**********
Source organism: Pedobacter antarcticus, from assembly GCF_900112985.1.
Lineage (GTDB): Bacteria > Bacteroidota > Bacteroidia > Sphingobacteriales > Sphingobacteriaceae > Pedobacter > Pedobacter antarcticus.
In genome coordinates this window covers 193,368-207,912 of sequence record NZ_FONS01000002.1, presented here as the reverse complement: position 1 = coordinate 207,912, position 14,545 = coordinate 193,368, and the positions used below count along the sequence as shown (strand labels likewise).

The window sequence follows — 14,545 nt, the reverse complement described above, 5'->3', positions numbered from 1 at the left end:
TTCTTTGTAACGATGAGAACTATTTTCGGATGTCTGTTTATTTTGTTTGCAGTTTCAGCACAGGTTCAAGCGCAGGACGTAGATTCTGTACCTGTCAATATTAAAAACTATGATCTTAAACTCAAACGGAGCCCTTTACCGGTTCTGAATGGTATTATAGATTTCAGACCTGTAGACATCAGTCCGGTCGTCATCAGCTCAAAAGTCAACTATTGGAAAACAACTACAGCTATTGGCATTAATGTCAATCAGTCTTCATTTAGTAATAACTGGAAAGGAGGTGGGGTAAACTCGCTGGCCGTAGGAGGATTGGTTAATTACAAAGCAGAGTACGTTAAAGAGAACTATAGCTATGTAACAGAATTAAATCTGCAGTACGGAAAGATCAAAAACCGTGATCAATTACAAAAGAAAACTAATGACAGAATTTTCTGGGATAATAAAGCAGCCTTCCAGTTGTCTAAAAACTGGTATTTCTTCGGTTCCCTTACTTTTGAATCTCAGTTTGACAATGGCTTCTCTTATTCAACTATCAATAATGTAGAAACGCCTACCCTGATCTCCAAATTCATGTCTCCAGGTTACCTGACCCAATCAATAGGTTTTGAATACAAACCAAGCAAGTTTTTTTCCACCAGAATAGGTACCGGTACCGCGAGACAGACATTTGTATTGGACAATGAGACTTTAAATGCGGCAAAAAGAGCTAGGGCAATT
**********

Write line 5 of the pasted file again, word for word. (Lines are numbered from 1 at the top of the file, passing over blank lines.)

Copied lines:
TTCTTTGTAACGATGAGAACTATTTTCGGATGTCTGTTTATTTTGTTTGCAGTTTCAGCACAGGTTCAAGCGCAGGACGTAGATTCTGTACCTGTCAATATTAAAAACTATGATCTTAAACTCAAACGGAGCCCTTTACCGGTTCTGAATGGTATTATAGATTTCAGACCTGTAGACATCAGTCCGGTCGTCATCAGCTCAAAAGTCAACTATTGGAAAACAACTACAGCTATTGGCATTAATGTCAATCAGTCTTCATTTAGTAATAACTGGAAAGGAGGTGGGGTAAACTCGCTGGCCGTAGGAGGATTGGTTAATTACAAAGCAGAGTACGTTAAAGAGAACTATAGCTATGTAACAGAATTAAATCTGCAGTACGGAAAGATCAAAAACCGTGATCAATTACAAAAGAAAACTAATGACAGAATTTTCTGGGATAATAAAGCAGCCTTCCAGTTGTCTAAAAACTGGTATTTCTTCGGTTCCCTTACTTTTGAATCTCAGTTTGACAATGGCTTCTCTTATTCAACTATCAATAATGTAGAAACGCCTACCCTGATCTCCAAATTCATGTCTCCAGGTTACCTGACCCAATCAATAGGTTTTGAATACAAACCAAGCAAGTTTTTTTCCACCAGAATAGGTACCGGTACCGCGAGACAGACATTTGTATTGGACAATGAGACTTTAAATGCGGCAAAAAGAGCTAGGGCAATT